Even more starkly influenced by the U.S. (and its strategic ally Israel) is India's position on the current, grim, crisis in Palestine, following the Sharon government's vicious military offensive against the Palestinian Authority (P.A.). Jaswant Singh's statement to Parliament in the first week of December was remarkably ambivalent, inadequate, even pusillanimous. It was deceptively "even-handed" in condemning all violence and counselling restraint on both sides. It missed the point that Israel is overwhelmingly the aggressor and that its violence threatens to wreck the P.A. and the peace process itself.

There are three reasons for this imbalance. First, the National Democratic Alliance (NDA) government has developed an extraordinarily close strategic and diplomatic partnership with Israel, whose Right-wing leaders India's own Hindutva forces admire and wish to emulate for their machismo and militarism. Israel has become India's second largest weapons supplier, selling military technology alone worth $2 billion this year. It now coordinates political strategy and intelligence, and possibly some nuclear activities, with India, sharing "common" interests against "adversaries" - Pakistan and "Islamic terrorism". Under the NDA, New Delhi has "broken free" from earlier constraints, including close ties with Arab states, in pursuing its close friendship with Israel, which the Rashtriya Swayamsevak Sangh and the Bharatiya Janata Party have advocated for decades.

However, equally important, the two countries share their total, unconditional, support for the "Bush Doctrine". No one has applied the "Bush Doctrine" to such devastating effect as Israeli Prime Minister Ariel Sharon. His indiscriminate armed attacks on the P.A.'s headquarters, its security infrastructure and sole airstrip, numerous civilian installations, as well as several villages, killing large numbers of innocents, bear bloody testimony to this. Having unconditionally welcomed the "Bush Doctrine", India cannot condemn its application in Israel.

New Delhi is making a historic blunder here. Its failure to take a principled, balanced, stand in defence of the Palestinian cause, which Sharon is bent on wrecking altogether, risks complicity in what is on the verge of becoming a cataclysmic crisis in West Asia. At stake is not just the Arafat leadership, but the fate of the Palestinian liberation movement.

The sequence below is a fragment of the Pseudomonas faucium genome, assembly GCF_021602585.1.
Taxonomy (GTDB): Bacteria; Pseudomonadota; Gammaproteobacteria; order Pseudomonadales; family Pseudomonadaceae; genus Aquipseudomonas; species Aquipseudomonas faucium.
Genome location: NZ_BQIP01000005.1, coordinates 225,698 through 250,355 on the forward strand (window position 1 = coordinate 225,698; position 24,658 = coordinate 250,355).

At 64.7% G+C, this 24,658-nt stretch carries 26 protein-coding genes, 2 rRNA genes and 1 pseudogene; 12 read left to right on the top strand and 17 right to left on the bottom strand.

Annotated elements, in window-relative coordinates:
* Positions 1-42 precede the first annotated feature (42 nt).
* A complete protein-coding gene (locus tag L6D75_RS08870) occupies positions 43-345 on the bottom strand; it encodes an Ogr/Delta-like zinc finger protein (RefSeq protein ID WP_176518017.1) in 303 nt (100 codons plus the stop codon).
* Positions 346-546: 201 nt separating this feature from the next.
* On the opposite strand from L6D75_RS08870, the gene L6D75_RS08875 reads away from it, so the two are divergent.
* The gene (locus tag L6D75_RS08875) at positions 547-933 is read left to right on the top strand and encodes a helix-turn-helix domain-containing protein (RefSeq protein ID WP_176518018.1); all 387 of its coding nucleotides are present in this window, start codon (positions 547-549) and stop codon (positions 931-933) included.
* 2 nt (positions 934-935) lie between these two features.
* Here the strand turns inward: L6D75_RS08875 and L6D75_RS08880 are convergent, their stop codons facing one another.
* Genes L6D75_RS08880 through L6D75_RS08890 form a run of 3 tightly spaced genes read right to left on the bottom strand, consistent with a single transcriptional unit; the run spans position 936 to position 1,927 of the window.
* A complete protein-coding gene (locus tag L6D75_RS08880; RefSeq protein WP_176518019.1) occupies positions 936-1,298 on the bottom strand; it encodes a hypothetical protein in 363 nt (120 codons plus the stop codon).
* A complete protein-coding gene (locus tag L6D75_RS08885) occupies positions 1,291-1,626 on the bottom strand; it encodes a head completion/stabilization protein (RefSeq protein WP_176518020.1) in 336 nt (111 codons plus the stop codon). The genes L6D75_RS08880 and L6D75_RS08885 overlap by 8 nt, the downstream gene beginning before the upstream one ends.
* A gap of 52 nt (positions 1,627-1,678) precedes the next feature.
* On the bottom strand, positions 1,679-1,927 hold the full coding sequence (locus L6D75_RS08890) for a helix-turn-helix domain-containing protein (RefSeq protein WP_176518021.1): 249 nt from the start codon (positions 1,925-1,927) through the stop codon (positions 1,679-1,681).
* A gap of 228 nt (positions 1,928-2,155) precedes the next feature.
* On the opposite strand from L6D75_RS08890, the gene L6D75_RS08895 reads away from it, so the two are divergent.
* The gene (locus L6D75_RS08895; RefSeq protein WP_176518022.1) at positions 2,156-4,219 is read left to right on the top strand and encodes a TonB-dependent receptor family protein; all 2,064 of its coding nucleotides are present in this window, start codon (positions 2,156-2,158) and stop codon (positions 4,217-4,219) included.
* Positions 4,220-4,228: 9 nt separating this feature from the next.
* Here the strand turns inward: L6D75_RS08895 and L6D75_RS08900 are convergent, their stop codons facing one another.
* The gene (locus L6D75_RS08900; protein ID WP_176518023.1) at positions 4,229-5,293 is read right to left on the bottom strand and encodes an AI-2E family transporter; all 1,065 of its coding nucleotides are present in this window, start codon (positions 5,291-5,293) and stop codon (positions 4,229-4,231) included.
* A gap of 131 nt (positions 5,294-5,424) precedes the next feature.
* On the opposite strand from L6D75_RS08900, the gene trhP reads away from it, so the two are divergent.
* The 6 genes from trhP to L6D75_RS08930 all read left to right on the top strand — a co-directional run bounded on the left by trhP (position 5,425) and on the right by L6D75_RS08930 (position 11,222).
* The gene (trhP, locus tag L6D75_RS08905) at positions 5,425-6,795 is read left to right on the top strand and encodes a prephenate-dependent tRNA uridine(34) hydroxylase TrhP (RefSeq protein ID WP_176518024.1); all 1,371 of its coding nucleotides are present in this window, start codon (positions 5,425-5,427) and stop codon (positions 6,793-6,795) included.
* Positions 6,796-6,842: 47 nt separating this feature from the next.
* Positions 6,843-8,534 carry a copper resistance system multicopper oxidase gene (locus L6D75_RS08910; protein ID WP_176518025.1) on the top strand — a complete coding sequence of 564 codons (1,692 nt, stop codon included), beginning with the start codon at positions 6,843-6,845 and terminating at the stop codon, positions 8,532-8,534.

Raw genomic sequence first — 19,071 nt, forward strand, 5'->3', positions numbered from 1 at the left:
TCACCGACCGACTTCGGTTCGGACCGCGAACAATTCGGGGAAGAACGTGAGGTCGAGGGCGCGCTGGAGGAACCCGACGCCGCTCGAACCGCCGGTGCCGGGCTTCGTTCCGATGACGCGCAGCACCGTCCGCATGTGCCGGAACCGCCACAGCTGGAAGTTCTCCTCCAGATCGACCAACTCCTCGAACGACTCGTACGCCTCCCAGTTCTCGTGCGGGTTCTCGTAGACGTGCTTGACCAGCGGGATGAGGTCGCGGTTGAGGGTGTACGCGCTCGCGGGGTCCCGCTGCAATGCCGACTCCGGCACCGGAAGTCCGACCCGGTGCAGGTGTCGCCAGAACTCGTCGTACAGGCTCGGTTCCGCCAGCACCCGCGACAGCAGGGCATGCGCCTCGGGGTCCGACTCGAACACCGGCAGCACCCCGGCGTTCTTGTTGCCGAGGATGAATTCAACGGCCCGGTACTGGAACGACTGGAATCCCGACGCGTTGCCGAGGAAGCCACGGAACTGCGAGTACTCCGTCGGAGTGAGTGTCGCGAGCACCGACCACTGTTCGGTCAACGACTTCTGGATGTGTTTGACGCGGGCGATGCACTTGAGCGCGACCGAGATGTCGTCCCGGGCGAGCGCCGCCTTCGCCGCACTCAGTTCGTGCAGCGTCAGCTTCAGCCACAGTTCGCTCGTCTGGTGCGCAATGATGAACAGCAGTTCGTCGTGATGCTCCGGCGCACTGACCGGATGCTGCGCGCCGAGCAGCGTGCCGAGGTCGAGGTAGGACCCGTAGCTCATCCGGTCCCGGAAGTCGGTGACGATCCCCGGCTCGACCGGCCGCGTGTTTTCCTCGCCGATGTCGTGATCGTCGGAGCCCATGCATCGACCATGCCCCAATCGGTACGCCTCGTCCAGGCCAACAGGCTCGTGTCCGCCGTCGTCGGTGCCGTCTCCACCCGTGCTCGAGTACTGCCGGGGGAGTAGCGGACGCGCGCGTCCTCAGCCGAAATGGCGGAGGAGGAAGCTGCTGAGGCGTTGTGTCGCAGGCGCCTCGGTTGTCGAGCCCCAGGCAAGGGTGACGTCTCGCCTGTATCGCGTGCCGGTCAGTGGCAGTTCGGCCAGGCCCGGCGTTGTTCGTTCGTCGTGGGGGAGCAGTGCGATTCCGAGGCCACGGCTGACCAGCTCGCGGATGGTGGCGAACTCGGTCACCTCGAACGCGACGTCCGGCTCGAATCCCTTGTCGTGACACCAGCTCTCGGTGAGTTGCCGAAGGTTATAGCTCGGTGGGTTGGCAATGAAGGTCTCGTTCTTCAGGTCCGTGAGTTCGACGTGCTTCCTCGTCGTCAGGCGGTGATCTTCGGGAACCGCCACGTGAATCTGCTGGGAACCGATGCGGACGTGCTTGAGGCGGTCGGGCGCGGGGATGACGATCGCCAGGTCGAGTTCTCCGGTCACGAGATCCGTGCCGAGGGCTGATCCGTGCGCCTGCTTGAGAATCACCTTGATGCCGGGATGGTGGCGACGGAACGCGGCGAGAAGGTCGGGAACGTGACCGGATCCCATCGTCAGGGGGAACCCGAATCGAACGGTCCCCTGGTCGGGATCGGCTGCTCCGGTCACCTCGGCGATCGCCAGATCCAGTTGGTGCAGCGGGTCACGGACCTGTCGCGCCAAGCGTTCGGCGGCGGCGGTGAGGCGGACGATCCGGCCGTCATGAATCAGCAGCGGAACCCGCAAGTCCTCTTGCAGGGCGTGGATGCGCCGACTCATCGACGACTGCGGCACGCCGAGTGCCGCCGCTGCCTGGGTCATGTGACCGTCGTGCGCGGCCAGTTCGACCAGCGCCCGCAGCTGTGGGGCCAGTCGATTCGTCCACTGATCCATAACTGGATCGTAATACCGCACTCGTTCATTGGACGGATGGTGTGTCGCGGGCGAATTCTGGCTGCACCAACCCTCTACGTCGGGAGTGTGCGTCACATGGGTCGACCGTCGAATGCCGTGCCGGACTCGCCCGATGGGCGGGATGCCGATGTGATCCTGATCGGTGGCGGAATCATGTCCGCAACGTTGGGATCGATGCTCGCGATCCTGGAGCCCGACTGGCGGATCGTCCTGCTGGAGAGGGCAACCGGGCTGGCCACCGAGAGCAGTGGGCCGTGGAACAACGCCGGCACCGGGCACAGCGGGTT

The Israeli Far Right's real aim, which is being most energetically advanced by Sharon, is to kill the peace process so as to perpetuate the occupation of the Palestinian homeland - in blatant violation of international law, Security Council Resolutions 242 and 338, and world opinion. Sharon has never hidden his opposition to the Camp David or Oslo accords. He was deeply implicated in planning the horrific Sabra and Chatilla massacres of 1982 and deserves to be tried as a war criminal. Like all Extreme-Right Zionists, he viciously opposes any accommodation or peace with the Palestinian people. He remains an unabashed supporter of illegal Israeli settlements in the West Bank and Gaza.

Israel's Far Right has chosen its moment. It reckons that it can exploit the "anti-terror" climate today to prolong Israel's hostile, colonial, occupation of Palestinian land for a decade or more. This will compound further the horrific injustice that Israel has perpetuated upon the Palestinians - replicating the injustice that the Jewish people themselves suffered through their banishment and persecution for some 2,000 years, culminating in the Holocaust, which was barely corrected with the creation of the state of Israel in 1948.

India until the 1990s lent strong support to the Palestinian cause. Today it is all set to betray it - by blindly tailing behind the U.S. As it parrots the "Bush Doctrine", New Delhi will do well to ponder the likely effects of its pro-U.S. posture upon the coming "Second Phase" of America's "anti-terror" war which now menaces the world.